The recent tragic demise of 75 year old Shyamali Ghosh in Jodhpur Park, in the heart of Kolkata, once again raises questions about the security of the senior citizens, especially ones living by themselves in various parts of the country. The recurrence of such attacks on the elderly, if media reports are to be believed, naturally strikes panic amongst the elderly living in the country as a whole.
Shyamali Ghosh’s killing is not an isolated incident; on the contrary, it is a confirmation of the recurrent vulnerability of the elderly.
In a shocking instance in 2017, a Delhi based octogenarian was physically abused by her daughter in the apartment balcony. The assault was exposed to the public, as a neighbor did a video recording and posted it on social media. In spite of being physically abused, the lady, much in tune with the tradition, did not want to issue a statement with the police in order to lodge a complaint against her daughter.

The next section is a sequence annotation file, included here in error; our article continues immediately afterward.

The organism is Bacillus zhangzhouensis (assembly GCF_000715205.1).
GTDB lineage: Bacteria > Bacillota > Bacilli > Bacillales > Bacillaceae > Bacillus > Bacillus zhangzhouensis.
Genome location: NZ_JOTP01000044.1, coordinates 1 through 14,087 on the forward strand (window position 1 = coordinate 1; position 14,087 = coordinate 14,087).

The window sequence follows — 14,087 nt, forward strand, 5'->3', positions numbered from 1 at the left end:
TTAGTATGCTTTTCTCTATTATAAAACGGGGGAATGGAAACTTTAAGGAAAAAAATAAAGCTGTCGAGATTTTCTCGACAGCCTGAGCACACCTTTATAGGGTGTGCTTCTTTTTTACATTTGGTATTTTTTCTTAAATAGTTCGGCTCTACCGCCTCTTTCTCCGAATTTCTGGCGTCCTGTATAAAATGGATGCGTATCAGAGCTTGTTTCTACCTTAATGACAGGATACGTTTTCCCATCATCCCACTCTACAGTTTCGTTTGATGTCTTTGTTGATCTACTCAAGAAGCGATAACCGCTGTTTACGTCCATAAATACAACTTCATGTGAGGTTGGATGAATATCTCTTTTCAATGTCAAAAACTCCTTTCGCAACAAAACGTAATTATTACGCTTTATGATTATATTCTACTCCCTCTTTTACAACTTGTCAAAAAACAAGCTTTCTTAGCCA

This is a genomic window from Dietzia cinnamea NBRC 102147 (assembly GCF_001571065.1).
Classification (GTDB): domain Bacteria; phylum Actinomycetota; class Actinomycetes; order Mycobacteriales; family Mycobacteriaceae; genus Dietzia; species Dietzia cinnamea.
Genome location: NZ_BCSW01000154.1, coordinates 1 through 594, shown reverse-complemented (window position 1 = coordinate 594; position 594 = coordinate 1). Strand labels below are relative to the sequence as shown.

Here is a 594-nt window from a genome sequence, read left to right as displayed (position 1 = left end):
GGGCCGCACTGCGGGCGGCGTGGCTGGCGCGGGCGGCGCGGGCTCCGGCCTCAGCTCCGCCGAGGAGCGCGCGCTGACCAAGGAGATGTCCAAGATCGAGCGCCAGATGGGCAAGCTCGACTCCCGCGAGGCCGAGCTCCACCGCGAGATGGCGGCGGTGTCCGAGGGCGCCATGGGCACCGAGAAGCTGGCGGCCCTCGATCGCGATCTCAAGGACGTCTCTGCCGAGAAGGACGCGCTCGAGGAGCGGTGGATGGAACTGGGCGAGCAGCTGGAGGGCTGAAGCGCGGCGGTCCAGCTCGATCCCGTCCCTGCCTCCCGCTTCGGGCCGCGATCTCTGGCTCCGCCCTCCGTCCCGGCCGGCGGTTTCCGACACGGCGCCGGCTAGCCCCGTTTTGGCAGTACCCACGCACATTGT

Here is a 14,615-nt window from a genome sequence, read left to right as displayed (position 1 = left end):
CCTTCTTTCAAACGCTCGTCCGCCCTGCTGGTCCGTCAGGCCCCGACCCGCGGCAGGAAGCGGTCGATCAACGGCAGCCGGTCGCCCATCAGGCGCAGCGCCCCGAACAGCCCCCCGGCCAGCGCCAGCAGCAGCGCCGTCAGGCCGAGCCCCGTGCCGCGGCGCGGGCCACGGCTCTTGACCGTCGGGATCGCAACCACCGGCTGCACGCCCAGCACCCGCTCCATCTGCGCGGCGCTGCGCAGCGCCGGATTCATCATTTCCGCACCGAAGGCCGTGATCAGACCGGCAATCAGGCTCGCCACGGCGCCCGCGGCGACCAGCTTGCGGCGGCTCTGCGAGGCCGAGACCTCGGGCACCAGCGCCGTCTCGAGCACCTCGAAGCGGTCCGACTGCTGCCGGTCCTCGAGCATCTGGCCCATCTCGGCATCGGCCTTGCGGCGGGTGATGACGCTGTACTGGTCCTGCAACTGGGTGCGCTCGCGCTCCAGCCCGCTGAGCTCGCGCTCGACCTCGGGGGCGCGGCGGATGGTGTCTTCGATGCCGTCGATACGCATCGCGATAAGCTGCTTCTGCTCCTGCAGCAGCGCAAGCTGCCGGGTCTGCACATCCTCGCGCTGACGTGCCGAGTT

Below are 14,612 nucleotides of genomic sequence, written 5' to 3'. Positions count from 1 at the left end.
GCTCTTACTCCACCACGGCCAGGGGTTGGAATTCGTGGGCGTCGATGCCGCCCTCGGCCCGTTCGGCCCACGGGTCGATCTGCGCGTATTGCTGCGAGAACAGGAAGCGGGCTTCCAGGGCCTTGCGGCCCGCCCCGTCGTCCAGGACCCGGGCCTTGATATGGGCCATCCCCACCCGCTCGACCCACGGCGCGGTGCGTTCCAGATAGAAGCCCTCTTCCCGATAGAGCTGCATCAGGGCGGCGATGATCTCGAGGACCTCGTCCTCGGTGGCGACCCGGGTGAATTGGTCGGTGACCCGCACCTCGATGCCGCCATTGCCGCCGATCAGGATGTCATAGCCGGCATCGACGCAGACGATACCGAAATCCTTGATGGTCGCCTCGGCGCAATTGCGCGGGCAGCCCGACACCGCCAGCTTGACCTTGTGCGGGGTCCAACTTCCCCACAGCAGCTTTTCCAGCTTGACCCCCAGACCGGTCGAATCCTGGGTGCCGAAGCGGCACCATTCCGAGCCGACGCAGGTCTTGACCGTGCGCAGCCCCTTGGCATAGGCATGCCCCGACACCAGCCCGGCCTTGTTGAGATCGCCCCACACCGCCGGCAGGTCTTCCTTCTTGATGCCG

Similar video recordings have been reported from various other states too, off and on surfacing on the social media.
A video emerging from West Bengal witnessed a woman thrashing her aged mother-in-law – a lady who reportedly suffered from loss of memory. This video too was recorded and posted by her neighbour on social media which subsequently drew the attention of the law enforcing authorities. Surprisingly and shockingly, in certain cases, these assaults have been triggered for trivial reasons, revealing the sheer intolerance of close family members.